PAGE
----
Interesting Facts About T-bone Steak

Once upon a time, in a world before utensils and plates, two cavemen sat around a fire roasting a T-bone steak. As they eagerly anticipated the juicy meat, the caveman named Barney picked up the T-bone by its bone and took a bite. He savored the flavor but noticed that the tenderloin was missing.

He asked his friend, Fred, “Where did the other piece of meat go?

Fred replied with a full mouth, “I ate it with my hands, just like a real caveman!

And with that, the two friends laughed and continued to enjoy their T-bone steak, stone-age style.

What is T-bone Steak?

This cut of beef is named after its prehistoric T-shaped bone which divides two cuts of meat:

  1. The New York strip (US) or sirloin (British Commonwealth) and
  2. the tenderloin (US) or fillet (British).

As a Commonwealth country with America as our neighbour, we Canadians mix it up and refer to the parts of a T-bone as sirloin and tenderloin!

The sirloin is cut from the longissimus dorsi muscle*, and the tenderloin from the psoas major**.

Did you know?
*The largest muscle of the back and one of the main causes of back pain in humans.
**A muscle deep in the body that causes pain when you have been sitting (at a computer) for a long time.

Porterhouse Steaks and T-bones are Cut From the Short Loin

While every porterhouse steak is a T-bone, not every T-bone steak is a porterhouse. Both are cut from the short loin, but the difference between the two lies in their thickness and make-up:

A porterhouse must be at least 1.25 inches thick, while a T-bone only needs to be 0.5 inches thick.

If you can’t decide whether to choose between a tender but less tasty fillet or a tasty but less tender strip steak, these cuts combine them both. The porterhouse has a larger portion of fillet compared to a regular T-bone.

Did you know?
The origin of the word “steak” can be traced back to the Saxons, whose term for the dish was “stelk,” meaning “meat on a stick.”

It has a Large Sirloin Size Which Makes it Cook Slower

If you are planning on cooking T-bone steak, pour yourself a glass of good red#, as it takes a little longer.

The sirloin cut in a T-bone steak is larger and has a layer of fat that acts as insulation, making it cook more slowly than the tenderloin. To address this disparity in cooking times, select a T-bone with a large and thick tenderloin to promote even cooking.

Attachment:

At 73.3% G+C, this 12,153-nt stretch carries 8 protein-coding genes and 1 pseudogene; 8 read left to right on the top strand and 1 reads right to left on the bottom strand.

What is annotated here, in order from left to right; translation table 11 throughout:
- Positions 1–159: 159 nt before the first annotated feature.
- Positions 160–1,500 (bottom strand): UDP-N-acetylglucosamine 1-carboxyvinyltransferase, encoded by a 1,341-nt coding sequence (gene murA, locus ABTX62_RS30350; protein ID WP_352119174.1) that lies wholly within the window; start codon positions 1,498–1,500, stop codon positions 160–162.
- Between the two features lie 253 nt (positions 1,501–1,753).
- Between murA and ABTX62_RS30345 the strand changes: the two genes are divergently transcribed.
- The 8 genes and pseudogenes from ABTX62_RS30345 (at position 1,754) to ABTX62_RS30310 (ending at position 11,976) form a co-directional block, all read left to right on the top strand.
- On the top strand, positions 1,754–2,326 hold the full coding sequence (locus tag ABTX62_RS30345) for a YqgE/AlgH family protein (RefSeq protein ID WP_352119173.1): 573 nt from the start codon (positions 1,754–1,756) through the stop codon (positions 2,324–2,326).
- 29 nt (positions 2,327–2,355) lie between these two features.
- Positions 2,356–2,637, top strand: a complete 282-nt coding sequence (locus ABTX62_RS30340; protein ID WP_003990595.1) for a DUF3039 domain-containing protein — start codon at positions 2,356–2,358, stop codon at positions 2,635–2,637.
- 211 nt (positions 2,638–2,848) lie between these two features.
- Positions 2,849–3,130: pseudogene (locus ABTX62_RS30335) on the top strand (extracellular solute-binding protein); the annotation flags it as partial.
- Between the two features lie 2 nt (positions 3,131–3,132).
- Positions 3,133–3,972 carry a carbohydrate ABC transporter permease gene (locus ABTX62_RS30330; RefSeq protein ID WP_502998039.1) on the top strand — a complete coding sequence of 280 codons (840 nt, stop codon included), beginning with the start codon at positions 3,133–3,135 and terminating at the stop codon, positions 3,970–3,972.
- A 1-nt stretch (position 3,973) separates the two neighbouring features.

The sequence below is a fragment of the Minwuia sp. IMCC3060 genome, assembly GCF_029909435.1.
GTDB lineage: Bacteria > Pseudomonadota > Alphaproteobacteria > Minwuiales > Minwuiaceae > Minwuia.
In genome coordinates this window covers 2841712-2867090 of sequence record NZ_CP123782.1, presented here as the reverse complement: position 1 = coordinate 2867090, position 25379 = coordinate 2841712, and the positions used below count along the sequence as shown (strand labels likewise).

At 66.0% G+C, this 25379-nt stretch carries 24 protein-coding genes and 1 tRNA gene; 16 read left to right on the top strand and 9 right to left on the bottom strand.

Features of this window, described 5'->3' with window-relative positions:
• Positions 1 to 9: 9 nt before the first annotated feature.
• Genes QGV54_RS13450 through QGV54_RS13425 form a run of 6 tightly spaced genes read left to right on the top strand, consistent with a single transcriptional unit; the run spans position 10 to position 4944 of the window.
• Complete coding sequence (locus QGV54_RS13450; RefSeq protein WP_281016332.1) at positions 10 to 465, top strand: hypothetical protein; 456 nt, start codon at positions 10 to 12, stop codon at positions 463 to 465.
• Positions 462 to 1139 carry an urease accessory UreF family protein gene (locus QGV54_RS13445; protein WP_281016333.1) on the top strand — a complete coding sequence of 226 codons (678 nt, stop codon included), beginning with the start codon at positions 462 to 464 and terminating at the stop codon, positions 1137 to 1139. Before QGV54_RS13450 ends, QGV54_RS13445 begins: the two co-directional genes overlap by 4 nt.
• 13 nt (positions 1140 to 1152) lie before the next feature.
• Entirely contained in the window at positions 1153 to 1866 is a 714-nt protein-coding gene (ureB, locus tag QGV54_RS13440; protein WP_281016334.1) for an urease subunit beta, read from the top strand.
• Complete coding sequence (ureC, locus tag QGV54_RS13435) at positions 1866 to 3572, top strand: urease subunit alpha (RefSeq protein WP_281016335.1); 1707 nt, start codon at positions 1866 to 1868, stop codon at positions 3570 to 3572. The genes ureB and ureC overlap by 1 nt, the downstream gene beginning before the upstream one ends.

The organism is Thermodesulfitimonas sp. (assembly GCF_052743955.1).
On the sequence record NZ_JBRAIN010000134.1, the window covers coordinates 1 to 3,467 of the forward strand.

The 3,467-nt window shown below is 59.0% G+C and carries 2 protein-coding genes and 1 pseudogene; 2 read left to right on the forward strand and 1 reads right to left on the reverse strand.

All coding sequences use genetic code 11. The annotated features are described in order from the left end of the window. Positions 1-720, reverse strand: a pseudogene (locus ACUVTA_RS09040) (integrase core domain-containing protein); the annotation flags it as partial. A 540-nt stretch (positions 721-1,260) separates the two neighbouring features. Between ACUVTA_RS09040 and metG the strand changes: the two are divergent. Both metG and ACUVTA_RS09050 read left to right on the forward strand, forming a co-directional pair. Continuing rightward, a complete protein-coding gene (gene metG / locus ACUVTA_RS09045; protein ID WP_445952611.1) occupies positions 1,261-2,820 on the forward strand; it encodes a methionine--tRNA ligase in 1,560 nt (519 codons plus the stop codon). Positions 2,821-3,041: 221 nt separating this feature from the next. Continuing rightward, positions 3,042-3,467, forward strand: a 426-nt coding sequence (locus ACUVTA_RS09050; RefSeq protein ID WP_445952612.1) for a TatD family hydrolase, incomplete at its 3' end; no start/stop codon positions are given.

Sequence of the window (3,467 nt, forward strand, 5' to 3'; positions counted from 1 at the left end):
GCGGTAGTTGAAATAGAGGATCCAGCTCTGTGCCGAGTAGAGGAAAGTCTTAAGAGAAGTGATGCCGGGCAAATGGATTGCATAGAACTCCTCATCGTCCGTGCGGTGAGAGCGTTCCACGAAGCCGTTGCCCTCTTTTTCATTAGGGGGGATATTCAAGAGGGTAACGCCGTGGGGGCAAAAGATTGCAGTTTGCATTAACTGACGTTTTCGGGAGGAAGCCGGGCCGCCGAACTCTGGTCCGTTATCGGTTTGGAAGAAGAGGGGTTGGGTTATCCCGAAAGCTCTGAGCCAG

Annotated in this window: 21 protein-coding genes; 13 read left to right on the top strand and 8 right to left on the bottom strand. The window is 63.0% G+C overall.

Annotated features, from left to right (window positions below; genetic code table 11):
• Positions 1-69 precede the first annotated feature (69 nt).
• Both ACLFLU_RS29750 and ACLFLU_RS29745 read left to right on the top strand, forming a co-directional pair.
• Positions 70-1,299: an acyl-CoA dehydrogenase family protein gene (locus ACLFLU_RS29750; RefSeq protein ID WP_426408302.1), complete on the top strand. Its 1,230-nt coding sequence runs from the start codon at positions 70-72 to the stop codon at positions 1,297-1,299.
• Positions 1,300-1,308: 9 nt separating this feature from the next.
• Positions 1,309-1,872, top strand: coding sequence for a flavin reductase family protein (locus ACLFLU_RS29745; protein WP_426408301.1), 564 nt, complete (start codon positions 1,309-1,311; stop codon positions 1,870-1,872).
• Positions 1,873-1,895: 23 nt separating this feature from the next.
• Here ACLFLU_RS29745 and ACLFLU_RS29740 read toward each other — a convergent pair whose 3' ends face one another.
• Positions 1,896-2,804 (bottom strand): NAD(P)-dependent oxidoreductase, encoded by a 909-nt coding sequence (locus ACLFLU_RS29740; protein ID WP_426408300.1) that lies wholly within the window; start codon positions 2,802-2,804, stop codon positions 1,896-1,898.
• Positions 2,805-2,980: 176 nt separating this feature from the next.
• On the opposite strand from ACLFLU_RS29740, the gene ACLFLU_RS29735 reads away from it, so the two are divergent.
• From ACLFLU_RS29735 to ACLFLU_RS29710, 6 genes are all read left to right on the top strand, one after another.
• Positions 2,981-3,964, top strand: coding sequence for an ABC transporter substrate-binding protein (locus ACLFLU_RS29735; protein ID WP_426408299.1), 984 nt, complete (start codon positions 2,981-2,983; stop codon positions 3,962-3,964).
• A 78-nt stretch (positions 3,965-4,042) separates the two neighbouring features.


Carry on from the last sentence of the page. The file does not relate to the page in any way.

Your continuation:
Alternatively, angle the steak while cooking, positioning the tenderloin away from the hottest part of the grill. This will help slow down the cooking of the tenderloin while ensuring that the sirloin cooks to perfection.

Did you know?
#A full-bodied red, such as a Syrah with notes of black pepper and mulberry, partners perfectly with T-bone.

It Has Less Than 200 Calories

Red meat is a rich source of protein, essential vitamins, and minerals such as iron, zinc, and B-vitamins, and contains healthy fats.

What’s more, T-bone steak contains only 180 calories.

Did you know?
The iron in red meat is heme iron, which is easily absorbed by the body.

T-bone Can be Cooked or Grilled

When you are ready for a culinary treat, you have two choices on how to cook T-bone.

1. The epitome of BBQs, T-bones are ideal for grilling:

  • The two distinct cuts of steak on a T-bone will react differently on the grill. For the best flavor, buy a T-bone with ample marbling on the sirloin side for a beefier taste.
  • Rub lightly with olive oil, salt, and pepper.
  • Grill hot and fast.
  • Use an instant-read thermometer and measure a section of the meat away from the bone.

2. The best way to cook T-bone steak indoors is using the stovetop-to-oven method:

  • Sear it quickly in a hot cast iron skillet.
  • Transfer to a preheated 425o F oven until it reaches the desired level of doneness.

Did you know?
125oF for rare; 130 – 135oF for medium rare.

Chophouse Steaks T-bone Steaks

Our butchers at Chophouse Steaks have spent almost 50 years sourcing premium beef and skillfully carving it to perfection. For a memorable dining experience, order top-quality steaks online and enjoy them at home.

Did you know?
We specialise in Japanese and Brant Lake Wagyu beef.